well sensed is certainly a good term to use since it requires external input and pretty much all external input received would have been faith based
There is the idea that if something is not physically and objectively measurable + repeatable + predictably -- all three of those things -- that there
is no validity to it. But plenty of people have experiences and observations which are as real and valid to them as anything is to anybody, regardless
of the lack of predictable or repeatable nature of it. Some of those people are scientists. Assuming that someone is brilliant in a whole list of ways
but then a complete and utter moron in some other way is ridiculous, but that's what the current 'culture of scientism' appears to do about nearly
every most brilliant founding scientist of the past, who wasn't part of the modern nothingness-cult.
There is also the idea that if someone believes something that clueless onlookers don't have the capacity to perceive and/or understand, that they
must believe this based on "faith." And our modern culture teaches faith as an irrational emotional stubbornness based on an intellectual exposure
to some idea for which the believer has absolutely no experiential evidence whatsoever. This is another completely misguided, modern
cult-of-nothingness notion which in fact has as much 'faith required evidence-less assumption' involved than the one they're assuming about.
Plenty of things people believe are based on personal experience. Often a lifetime of a variety of personal experience. The experience may not be of
that-specific-thing or it might not be objectively measurable, but it may still be a belief system borne of experience, not assumption. And by the way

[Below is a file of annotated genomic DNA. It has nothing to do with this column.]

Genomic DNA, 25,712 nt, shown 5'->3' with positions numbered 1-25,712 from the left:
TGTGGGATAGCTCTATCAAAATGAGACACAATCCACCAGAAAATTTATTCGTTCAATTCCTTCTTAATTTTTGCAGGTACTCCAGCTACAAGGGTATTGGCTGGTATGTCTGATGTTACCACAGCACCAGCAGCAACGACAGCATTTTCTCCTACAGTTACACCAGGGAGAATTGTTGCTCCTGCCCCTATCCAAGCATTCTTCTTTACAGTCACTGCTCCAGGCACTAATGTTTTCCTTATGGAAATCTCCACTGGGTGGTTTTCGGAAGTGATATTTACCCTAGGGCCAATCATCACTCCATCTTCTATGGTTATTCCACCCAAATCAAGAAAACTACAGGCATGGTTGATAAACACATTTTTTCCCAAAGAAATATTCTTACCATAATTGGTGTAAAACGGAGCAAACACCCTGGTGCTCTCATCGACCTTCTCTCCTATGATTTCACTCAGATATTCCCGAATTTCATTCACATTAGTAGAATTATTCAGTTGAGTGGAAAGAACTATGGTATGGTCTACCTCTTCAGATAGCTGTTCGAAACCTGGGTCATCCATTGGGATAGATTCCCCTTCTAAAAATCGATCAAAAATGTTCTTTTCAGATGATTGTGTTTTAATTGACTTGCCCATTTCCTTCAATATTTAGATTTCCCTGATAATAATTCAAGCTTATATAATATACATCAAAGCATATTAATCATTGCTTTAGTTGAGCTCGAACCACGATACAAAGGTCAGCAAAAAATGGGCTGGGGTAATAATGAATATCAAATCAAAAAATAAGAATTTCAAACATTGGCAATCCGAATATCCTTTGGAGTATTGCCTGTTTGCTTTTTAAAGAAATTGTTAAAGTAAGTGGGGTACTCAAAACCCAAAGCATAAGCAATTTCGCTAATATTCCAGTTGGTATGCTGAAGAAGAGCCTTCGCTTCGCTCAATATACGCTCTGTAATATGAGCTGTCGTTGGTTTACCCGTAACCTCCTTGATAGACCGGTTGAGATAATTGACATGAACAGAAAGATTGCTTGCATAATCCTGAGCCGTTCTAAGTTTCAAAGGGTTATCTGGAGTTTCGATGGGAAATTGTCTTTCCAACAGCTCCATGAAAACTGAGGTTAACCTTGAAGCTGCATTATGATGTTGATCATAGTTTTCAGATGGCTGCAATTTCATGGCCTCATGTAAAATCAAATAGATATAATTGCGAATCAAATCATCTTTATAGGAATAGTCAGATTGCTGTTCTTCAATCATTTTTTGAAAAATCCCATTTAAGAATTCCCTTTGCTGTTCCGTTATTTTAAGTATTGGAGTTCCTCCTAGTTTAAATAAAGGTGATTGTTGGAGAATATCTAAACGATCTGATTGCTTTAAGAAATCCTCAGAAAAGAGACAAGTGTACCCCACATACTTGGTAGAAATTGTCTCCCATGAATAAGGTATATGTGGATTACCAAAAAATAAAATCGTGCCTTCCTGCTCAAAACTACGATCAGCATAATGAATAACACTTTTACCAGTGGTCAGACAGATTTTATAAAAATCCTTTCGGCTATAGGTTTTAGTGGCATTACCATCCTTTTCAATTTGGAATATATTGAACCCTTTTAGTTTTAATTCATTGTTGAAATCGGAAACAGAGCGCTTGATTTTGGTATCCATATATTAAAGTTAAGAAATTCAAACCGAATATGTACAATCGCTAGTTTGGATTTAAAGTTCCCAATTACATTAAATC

their assumption may be completely wrong, but that doesn't mean that it is without 'indicative' experiential-evidence for someone as its source.
Yes, there are people who are genuinely stupid. And there are people who make intellectual-emotional assumptions without any intelligent discretion or
"personal experience" as their evidence source, but usually those are the ones trying to stuff something down your throat at high volume so they are
recognizable. People who quietly go about their own way in something, often in a lifetime of something, are usually not virulent-idiots, they are just
people who have some kind of ongoing experiential reasons to have developed whatever belief system they have.
By assuming that people believe things "solely based on faith," one is basically invalidating even the possibility that they might have had any
personal experiential reasons to come to such ideas or conclusions.
It's a shame, as it requires history's cult-of-nothingness victors currently rewriting nearly all past -- as well as many modern -- scientists into
people who mysteriously are reasonable and evidence-based in every way except the-thing-our-current-cult-doesn't-believe-in.
Now to apply this to the specific topic,
1 - he may have had experience with the synchronicity elements of certain elements of geometry/math to give some credence to other things using the
same sorts of logic. In other words there may have been to him observable evidence for these elements functioning in past situations, indicating there
might be something to their predictions of future.
2 - there are many pieces of sacred-geometry type info that happens to be in "the bible" as well as in many other places. To believe something about